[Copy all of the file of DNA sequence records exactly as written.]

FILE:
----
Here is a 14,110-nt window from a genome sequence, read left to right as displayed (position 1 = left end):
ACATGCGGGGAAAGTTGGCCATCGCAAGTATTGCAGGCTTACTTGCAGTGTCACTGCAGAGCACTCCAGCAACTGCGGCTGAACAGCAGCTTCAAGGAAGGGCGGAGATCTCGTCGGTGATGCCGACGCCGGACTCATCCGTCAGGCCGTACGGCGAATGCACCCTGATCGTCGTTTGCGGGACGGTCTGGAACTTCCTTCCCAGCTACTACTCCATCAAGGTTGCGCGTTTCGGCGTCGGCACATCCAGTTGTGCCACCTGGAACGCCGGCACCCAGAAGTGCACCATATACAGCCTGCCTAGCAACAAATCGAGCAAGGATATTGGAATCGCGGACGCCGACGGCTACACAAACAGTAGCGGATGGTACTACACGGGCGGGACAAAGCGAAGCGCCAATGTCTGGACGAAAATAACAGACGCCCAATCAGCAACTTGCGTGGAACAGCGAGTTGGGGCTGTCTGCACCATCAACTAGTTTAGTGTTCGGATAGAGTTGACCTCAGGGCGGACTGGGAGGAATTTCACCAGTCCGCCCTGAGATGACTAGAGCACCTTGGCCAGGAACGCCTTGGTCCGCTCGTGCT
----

Here is a 14,110-nt window from a genome sequence, read left to right as displayed (position 1 = left end):
ACATGCGGGGAAAGTTGGCCATCGCAAGTATTGCAGGCTTACTTGCAGTGTCACTGCAGAGCACTCCAGCAACTGCGGCTGAACAGCAGCTTCAAGGAAGGGCGGAGATCTCGTCGGTGATGCCGACGCCGGACTCATCCGTCAGGCCGTACGGCGAATGCACCCTGATCGTCGTTTGCGGGACGGTCTGGAACTTCCTTCCCAGCTACTACTCCATCAAGGTTGCGCGTTTCGGCGTCGGCACATCCAGTTGTGCCACCTGGAACGCCGGCACCCAGAAGTGCACCATATACAGCCTGCCTAGCAACAAATCGAGCAAGGATATTGGAATCGCGGACGCCGACGGCTACACAAACAGTAGCGGATGGTACTACACGGGCGGGACAAAGCGAAGCGCCAATGTCTGGACGAAAATAACAGACGCCCAATCAGCAACTTGCGTGGAACAGCGAGTTGGGGCTGTCTGCACCATCAACTAGTTTAGTGTTCGGATAGAGTTGACCTCAGGGCGGACTGGGAGGAATTTCACCAGTCCGCCCTGAGATGACTAGAGCACCTTGGCCAGGAACGCCTTGGTCCGCTCGTGCT